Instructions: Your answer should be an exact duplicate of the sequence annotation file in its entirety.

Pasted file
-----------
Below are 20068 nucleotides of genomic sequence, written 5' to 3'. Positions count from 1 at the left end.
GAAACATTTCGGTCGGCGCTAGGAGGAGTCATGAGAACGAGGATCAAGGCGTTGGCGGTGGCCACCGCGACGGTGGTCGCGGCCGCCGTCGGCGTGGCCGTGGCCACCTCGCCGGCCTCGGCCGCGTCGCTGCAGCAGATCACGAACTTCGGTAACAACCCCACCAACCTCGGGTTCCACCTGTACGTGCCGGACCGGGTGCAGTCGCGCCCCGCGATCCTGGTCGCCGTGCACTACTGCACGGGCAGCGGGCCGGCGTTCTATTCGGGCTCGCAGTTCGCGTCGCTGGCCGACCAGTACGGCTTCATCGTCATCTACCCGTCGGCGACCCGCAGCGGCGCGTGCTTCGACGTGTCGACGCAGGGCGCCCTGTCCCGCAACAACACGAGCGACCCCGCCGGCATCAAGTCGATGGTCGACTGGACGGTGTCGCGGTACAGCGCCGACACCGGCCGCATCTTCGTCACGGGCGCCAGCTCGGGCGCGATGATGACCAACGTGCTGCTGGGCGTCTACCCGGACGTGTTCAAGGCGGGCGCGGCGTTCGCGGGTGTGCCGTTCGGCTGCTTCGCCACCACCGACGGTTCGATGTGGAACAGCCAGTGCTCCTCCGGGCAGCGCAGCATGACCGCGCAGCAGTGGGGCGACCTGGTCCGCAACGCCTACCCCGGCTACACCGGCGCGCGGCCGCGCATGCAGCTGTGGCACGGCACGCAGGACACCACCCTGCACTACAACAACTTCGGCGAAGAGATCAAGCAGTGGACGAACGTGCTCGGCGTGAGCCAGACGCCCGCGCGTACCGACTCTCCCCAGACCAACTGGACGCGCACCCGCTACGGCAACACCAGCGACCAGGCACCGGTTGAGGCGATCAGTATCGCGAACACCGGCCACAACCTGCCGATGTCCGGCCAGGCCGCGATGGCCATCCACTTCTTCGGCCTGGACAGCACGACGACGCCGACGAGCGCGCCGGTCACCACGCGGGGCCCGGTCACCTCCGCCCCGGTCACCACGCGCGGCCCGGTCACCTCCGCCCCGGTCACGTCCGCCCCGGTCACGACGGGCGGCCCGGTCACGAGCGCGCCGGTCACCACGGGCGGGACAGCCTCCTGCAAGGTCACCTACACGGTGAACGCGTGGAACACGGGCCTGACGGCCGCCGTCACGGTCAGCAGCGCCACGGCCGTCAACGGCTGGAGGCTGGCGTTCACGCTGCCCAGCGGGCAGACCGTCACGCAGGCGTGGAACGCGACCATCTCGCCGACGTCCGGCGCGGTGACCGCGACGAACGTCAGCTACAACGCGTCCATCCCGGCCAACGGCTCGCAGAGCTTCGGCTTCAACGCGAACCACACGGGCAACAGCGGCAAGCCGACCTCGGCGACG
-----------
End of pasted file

Below are 20068 nucleotides of genomic sequence, written 5' to 3'. Positions count from 1 at the left end.
GAAACATTTCGGTCGGCGCTAGGAGGAGTCATGAGAACGAGGATCAAGGCGTTGGCGGTGGCCACCGCGACGGTGGTCGCGGCCGCCGTCGGCGTGGCCGTGGCCACCTCGCCGGCCTCGGCCGCGTCGCTGCAGCAGATCACGAACTTCGGTAACAACCCCACCAACCTCGGGTTCCACCTGTACGTGCCGGACCGGGTGCAGTCGCGCCCCGCGATCCTGGTCGCCGTGCACTACTGCACGGGCAGCGGGCCGGCGTTCTATTCGGGCTCGCAGTTCGCGTCGCTGGCCGACCAGTACGGCTTCATCGTCATCTACCCGTCGGCGACCCGCAGCGGCGCGTGCTTCGACGTGTCGACGCAGGGCGCCCTGTCCCGCAACAACACGAGCGACCCCGCCGGCATCAAGTCGATGGTCGACTGGACGGTGTCGCGGTACAGCGCCGACACCGGCCGCATCTTCGTCACGGGCGCCAGCTCGGGCGCGATGATGACCAACGTGCTGCTGGGCGTCTACCCGGACGTGTTCAAGGCGGGCGCGGCGTTCGCGGGTGTGCCGTTCGGCTGCTTCGCCACCACCGACGGTTCGATGTGGAACAGCCAGTGCTCCTCCGGGCAGCGCAGCATGACCGCGCAGCAGTGGGGCGACCTGGTCCGCAACGCCTACCCCGGCTACACCGGCGCGCGGCCGCGCATGCAGCTGTGGCACGGCACGCAGGACACCACCCTGCACTACAACAACTTCGGCGAAGAGATCAAGCAGTGGACGAACGTGCTCGGCGTGAGCCAGACGCCCGCGCGTACCGACTCTCCCCAGACCAACTGGACGCGCACCCGCTACGGCAACACCAGCGACCAGGCACCGGTTGAGGCGATCAGTATCGCGAACACCGGCCACAACCTGCCGATGTCCGGCCAGGCCGCGATGGCCATCCACTTCTTCGGCCTGGACAGCACGACGACGCCGACGAGCGCGCCGGTCACCACGCGGGGCCCGGTCACCTCCGCCCCGGTCACCACGCGCGGCCCGGTCACCTCCGCCCCGGTCACGTCCGCCCCGGTCACGACGGGCGGCCCGGTCACGAGCGCGCCGGTCACCACGGGCGGGACAGCCTCCTGCAAGGTCACCTACACGGTGAACGCGTGGAACACGGGCCTGACGGCCGCCGTCACGGTCAGCAGCGCCACGGCCGTCAACGGCTGGAGGCTGGCGTTCACGCTGCCCAGCGGGCAGACCGTCACGCAGGCGTGGAACGCGACCATCTCGCCGACGTCCGGCGCGGTGACCGCGACGAACGTCAGCTACAACGCGTCCATCCCGGCCAACGGCTCGCAGAGCTTCGGCTTCAACGCGAACCACACGGGCAACAGCGGCAAGCCGACCTCGGCGACG